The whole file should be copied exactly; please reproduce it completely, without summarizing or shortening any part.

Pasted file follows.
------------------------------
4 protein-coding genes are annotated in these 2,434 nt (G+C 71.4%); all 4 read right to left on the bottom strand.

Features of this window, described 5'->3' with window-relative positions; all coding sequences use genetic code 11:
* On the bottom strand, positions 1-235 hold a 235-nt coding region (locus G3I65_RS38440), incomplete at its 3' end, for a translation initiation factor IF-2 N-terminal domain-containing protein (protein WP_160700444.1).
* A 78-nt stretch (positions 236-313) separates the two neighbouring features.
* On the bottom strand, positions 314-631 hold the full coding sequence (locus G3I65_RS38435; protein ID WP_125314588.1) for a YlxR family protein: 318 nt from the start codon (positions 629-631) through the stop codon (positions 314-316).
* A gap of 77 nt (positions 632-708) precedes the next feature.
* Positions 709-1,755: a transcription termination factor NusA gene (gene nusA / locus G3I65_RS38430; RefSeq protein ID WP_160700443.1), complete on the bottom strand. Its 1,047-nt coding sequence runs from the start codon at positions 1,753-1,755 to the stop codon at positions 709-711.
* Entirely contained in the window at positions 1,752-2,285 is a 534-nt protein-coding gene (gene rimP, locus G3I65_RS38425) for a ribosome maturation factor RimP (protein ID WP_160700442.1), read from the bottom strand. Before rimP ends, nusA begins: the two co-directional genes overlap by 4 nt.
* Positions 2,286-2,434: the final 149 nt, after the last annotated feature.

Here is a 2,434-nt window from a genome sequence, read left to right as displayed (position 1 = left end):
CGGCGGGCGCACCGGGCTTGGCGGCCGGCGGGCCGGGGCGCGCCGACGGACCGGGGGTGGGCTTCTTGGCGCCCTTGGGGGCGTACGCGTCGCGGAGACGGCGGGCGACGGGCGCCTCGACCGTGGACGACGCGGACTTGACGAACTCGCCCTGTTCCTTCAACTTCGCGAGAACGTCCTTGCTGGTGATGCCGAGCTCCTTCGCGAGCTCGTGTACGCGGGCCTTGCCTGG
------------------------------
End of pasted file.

4 protein-coding genes are annotated in these 2,434 nt (G+C 71.4%); all 4 read right to left on the bottom strand.

Features of this window, described 5'->3' with window-relative positions; all coding sequences use genetic code 11:
* On the bottom strand, positions 1-235 hold a 235-nt coding region (locus G3I65_RS38440), incomplete at its 3' end, for a translation initiation factor IF-2 N-terminal domain-containing protein (protein WP_160700444.1).
* A 78-nt stretch (positions 236-313) separates the two neighbouring features.
* On the bottom strand, positions 314-631 hold the full coding sequence (locus G3I65_RS38435; protein ID WP_125314588.1) for a YlxR family protein: 318 nt from the start codon (positions 629-631) through the stop codon (positions 314-316).
* A gap of 77 nt (positions 632-708) precedes the next feature.
* Positions 709-1,755: a transcription termination factor NusA gene (gene nusA / locus G3I65_RS38430; RefSeq protein ID WP_160700443.1), complete on the bottom strand. Its 1,047-nt coding sequence runs from the start codon at positions 1,753-1,755 to the stop codon at positions 709-711.
* Entirely contained in the window at positions 1,752-2,285 is a 534-nt protein-coding gene (gene rimP, locus G3I65_RS38425) for a ribosome maturation factor RimP (protein ID WP_160700442.1), read from the bottom strand. Before rimP ends, nusA begins: the two co-directional genes overlap by 4 nt.
* Positions 2,286-2,434: the final 149 nt, after the last annotated feature.

Here is a 2,434-nt window from a genome sequence, read left to right as displayed (position 1 = left end):
CGGCGGGCGCACCGGGCTTGGCGGCCGGCGGGCCGGGGCGCGCCGACGGACCGGGGGTGGGCTTCTTGGCGCCCTTGGGGGCGTACGCGTCGCGGAGACGGCGGGCGACGGGCGCCTCGACCGTGGACGACGCGGACTTGACGAACTCGCCCTGTTCCTTCAACTTCGCGAGAACGTCCTTGCTGGTGATGCCGAGCTCCTTCGCGAGCTCGTGTACGCGGGCCTTGCCTGG